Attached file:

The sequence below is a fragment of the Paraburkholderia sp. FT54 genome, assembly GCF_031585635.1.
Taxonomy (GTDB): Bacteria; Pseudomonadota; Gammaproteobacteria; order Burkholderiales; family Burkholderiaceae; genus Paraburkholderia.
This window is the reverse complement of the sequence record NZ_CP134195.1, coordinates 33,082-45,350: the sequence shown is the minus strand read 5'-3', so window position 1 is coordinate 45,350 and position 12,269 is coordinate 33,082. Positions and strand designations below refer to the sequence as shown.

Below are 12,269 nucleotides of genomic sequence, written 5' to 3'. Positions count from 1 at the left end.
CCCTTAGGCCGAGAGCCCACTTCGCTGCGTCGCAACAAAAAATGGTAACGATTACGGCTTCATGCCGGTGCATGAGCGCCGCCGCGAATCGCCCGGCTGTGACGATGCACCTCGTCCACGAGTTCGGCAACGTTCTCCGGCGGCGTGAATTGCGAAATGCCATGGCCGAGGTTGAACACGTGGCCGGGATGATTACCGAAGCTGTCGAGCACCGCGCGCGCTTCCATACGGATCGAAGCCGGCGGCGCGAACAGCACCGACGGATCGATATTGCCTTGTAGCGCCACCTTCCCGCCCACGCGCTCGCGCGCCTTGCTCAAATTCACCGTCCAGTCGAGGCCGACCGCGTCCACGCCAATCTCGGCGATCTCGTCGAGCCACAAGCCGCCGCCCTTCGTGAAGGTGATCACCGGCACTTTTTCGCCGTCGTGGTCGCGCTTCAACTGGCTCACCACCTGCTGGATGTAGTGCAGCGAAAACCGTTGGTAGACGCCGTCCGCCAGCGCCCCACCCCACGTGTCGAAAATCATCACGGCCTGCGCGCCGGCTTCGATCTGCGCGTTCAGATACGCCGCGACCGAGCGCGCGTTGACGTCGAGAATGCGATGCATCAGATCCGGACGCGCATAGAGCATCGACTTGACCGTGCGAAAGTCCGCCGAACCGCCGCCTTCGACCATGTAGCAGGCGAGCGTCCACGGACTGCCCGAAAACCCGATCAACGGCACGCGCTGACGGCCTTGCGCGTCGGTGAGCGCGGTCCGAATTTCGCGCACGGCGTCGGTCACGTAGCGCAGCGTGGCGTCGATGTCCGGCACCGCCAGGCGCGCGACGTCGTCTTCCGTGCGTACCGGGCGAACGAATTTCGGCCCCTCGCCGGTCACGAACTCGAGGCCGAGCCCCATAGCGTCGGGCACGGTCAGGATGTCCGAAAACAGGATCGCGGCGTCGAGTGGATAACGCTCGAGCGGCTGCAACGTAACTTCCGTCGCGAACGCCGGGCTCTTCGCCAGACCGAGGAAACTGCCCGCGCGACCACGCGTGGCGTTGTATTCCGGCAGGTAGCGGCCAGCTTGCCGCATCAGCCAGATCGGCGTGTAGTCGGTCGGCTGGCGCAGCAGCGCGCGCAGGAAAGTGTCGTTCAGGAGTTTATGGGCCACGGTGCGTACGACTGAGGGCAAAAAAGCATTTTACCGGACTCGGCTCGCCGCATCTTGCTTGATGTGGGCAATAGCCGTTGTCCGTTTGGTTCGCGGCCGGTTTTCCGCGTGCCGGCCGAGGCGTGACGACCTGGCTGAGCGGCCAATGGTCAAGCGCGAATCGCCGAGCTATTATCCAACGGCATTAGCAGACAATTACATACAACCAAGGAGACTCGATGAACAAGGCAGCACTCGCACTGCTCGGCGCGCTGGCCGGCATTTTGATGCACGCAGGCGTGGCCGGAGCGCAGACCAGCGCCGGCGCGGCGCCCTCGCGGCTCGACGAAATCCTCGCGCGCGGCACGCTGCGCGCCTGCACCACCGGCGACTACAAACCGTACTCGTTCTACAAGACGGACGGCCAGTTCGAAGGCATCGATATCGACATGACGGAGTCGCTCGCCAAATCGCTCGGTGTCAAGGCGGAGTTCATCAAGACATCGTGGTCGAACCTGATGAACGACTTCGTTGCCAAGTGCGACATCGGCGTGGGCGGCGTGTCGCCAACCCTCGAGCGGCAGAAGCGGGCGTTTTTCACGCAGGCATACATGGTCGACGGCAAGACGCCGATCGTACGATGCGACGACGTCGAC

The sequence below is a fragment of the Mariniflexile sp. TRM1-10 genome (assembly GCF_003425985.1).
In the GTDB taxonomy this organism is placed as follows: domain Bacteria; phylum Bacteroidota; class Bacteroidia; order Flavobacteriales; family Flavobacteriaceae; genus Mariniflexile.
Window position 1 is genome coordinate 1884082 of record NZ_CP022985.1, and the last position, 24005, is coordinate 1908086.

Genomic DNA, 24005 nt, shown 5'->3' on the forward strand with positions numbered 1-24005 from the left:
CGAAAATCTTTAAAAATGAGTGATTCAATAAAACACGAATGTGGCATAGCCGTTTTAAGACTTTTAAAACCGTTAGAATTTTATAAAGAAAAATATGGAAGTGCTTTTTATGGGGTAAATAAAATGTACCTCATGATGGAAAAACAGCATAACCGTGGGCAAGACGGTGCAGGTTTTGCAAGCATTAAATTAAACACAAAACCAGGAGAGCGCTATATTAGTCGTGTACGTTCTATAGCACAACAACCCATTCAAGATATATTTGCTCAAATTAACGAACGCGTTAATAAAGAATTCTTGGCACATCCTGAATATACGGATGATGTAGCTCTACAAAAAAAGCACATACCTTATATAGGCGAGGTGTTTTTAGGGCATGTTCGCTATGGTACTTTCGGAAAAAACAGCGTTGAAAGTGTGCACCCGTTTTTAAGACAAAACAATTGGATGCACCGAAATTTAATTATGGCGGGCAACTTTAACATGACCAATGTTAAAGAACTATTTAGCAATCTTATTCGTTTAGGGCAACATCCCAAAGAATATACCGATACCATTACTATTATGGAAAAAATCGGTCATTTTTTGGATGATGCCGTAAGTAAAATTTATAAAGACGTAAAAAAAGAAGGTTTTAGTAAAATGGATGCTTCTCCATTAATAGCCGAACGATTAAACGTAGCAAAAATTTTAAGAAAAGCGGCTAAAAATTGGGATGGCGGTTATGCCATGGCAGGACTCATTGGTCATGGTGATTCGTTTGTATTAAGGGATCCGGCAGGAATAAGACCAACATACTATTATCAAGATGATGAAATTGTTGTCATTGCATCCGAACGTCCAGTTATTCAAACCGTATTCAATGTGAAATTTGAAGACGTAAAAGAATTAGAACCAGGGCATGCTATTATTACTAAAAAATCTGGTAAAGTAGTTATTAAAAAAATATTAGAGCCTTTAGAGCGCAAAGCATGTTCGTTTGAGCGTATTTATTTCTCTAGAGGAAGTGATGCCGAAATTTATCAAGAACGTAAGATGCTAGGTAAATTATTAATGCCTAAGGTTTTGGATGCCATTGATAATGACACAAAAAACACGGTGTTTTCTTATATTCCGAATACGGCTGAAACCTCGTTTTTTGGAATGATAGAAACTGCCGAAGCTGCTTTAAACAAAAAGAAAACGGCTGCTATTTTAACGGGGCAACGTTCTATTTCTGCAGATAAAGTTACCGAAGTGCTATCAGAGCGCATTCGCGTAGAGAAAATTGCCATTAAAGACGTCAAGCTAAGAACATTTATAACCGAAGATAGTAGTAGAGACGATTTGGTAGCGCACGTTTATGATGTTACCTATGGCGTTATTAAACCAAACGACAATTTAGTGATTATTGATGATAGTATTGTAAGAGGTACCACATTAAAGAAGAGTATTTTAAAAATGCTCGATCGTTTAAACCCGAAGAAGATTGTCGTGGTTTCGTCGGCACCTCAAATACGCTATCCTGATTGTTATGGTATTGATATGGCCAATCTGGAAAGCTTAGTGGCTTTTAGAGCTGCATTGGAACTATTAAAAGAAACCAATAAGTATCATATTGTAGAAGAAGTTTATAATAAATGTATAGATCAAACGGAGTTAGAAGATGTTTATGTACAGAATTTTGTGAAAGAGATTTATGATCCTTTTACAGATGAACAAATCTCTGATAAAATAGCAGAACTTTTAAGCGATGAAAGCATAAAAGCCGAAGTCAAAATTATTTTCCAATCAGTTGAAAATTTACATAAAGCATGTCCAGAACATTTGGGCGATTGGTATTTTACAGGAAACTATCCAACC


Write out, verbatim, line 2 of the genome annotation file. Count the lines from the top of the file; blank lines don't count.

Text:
Taxonomy (GTDB): Bacteria; Pseudomonadota; Gammaproteobacteria; order Burkholderiales; family Burkholderiaceae; genus Paraburkholderia.